out other projects by booking overspend to the "Rack".
The day for the Acceptance of the Rack
Strangely, this was the first time the
end user had been involved and he was probably looking forward
to the days events (mainly wining and dining) and getting his
Well... it wasn't accepted.
It was too big, it was too heavy and
the computers wouldn't fit in it (in those days no-one could
quite get to grips with metric measurements).
It had cost, it transpired, £1,000,000
but I don't remember anyone getting into trouble.
The boss of the Department looking after
the Rack got promoted.
The engineers were moved to another
project, and a bit later the senior mechanical engineer got promoted.
A new team was appointed and, after
a lot of promises by management, they started on a new venture
"The New Wavell Rack".
This was a totally new design and used
aluminium to keep the weight down and the mechanical engineers
promised to use the same rulers and bits of string as the mechanical
engineers designing the computers.
Later, for some reason, which I never
fathomed, I was asked to be "Chairman of the Acceptance
Committee", a device intended either to inspire customer
confidence or maybe to hoodwink him, I don't know but a member
of the committee was the previous boss of the Rack Project. I
remember being told what to do and what to say and the meeting
minutes were to be vetted before I could issue them. Something
to do with politics I guess, but maybe nearer to fibbing. As
I didn't wear built up shoes I wasn't accepted as a politician,
just an honest engineer.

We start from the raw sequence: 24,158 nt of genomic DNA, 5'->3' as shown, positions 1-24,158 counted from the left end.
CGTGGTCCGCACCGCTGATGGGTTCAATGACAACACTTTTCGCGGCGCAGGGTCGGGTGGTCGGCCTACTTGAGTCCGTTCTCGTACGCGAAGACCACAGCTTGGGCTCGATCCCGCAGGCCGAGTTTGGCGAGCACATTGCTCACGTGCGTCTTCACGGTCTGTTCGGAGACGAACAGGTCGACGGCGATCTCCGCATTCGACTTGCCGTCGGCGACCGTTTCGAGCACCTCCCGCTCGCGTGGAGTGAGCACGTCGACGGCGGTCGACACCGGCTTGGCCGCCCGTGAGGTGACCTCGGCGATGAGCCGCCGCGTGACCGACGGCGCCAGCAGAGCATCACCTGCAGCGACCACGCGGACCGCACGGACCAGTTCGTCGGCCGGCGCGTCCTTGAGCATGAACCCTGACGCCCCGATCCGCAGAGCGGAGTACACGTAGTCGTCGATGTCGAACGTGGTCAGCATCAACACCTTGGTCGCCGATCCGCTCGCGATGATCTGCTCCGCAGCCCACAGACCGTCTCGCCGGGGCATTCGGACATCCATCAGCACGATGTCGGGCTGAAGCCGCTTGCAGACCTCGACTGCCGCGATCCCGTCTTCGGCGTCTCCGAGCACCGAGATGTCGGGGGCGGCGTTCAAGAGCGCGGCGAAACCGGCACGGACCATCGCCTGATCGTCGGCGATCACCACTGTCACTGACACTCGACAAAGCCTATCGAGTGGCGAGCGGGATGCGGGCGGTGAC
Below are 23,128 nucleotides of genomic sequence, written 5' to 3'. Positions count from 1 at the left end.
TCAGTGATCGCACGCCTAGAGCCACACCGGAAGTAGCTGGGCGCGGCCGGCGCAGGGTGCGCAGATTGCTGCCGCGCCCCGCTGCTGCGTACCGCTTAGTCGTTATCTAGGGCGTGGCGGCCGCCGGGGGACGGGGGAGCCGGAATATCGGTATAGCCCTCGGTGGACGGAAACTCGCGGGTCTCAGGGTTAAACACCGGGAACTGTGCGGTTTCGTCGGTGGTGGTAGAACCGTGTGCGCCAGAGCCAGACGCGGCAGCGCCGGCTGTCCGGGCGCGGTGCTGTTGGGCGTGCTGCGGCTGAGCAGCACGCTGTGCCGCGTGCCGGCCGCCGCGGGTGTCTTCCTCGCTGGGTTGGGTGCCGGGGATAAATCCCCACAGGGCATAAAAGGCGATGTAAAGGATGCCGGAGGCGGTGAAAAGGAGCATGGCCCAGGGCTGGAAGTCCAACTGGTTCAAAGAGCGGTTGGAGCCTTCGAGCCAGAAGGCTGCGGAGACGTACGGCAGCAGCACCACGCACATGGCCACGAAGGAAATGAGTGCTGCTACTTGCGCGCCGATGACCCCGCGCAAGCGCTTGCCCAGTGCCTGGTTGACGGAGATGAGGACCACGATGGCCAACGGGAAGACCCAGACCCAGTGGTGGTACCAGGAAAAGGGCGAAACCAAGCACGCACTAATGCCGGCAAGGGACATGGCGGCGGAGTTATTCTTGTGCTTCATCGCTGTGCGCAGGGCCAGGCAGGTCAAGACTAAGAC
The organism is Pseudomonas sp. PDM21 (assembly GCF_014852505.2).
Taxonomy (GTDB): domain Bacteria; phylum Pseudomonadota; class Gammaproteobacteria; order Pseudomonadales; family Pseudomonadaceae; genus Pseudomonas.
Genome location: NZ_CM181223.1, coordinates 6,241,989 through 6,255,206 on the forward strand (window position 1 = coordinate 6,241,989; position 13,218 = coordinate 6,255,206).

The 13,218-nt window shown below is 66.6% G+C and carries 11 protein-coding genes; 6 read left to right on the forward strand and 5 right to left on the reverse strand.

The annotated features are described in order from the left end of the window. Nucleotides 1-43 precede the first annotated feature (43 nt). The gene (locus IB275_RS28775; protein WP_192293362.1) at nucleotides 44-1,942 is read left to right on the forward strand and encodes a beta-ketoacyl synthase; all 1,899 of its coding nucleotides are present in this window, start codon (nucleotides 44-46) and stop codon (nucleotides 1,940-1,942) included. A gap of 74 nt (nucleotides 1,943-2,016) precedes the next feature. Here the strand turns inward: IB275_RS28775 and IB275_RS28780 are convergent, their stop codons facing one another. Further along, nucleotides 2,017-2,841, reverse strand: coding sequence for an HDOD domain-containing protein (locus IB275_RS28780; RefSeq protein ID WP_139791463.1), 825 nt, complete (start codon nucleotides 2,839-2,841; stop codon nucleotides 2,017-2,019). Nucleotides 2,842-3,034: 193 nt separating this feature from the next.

The new rack was accepted but it was
a miracle it was!
The weight was OK and all the dimensions
were correct but, for some reason they had chosen a single gigantic
cooling fan for keeping the computers from getting too hot.
It was a sort of huge snail shaped thing
and, when switched on, made a horrendous noise like a Harrier
taking off. Maybe it had become surplus to a hovercraft project?
It was so noisy that no-one thought
to mention it during acceptance (or if they had no-one heard
them), and I understand it was so loud that the design engineers
hadn't previously been allowed to turn it on in the lab for more
than a few moments. I'd say for Health & Safety reasons but
that expession hadn't been invented and people just used common
sense. Nowadays Health & Safety rules because hardly anyone
uses common sense. EU Dictate number blah blah "no-one is
permitted to use Common Sense".
I don't think the specification ever
mentioned noise as it was just a metal rack.
Later, over more wine and food, I overheard
the Customer's people discussing it... but it was too late, they'd
already signed everything.
If you ever meet a deaf soldier write
him a little note asking if he ever worked on the bit of Wavell
with the noisy cooling fan.
Why was there a very large fan in the
rack? Well... those GEC computers substituted for the Ptarmigan
computers got so hot you could have used the Rack as a toaster
if there hadn't been a cooling fan. Those same computers ended
up in the Nimrod... but all that's a different story and you'd
have to quiz a pensioner from GEC about that...